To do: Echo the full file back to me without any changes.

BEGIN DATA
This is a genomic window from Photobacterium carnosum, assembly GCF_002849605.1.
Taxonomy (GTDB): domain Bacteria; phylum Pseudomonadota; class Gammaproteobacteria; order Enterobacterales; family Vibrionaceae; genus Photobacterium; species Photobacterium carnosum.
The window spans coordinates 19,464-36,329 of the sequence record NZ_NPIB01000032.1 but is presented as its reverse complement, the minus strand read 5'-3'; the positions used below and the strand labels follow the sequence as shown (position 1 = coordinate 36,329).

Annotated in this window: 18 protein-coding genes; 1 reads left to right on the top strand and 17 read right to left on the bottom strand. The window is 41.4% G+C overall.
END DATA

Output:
This is a genomic window from Photobacterium carnosum, assembly GCF_002849605.1.
Taxonomy (GTDB): domain Bacteria; phylum Pseudomonadota; class Gammaproteobacteria; order Enterobacterales; family Vibrionaceae; genus Photobacterium; species Photobacterium carnosum.
The window spans coordinates 19,464-36,329 of the sequence record NZ_NPIB01000032.1 but is presented as its reverse complement, the minus strand read 5'-3'; the positions used below and the strand labels follow the sequence as shown (position 1 = coordinate 36,329).

Annotated in this window: 18 protein-coding genes; 1 reads left to right on the top strand and 17 read right to left on the bottom strand. The window is 41.4% G+C overall.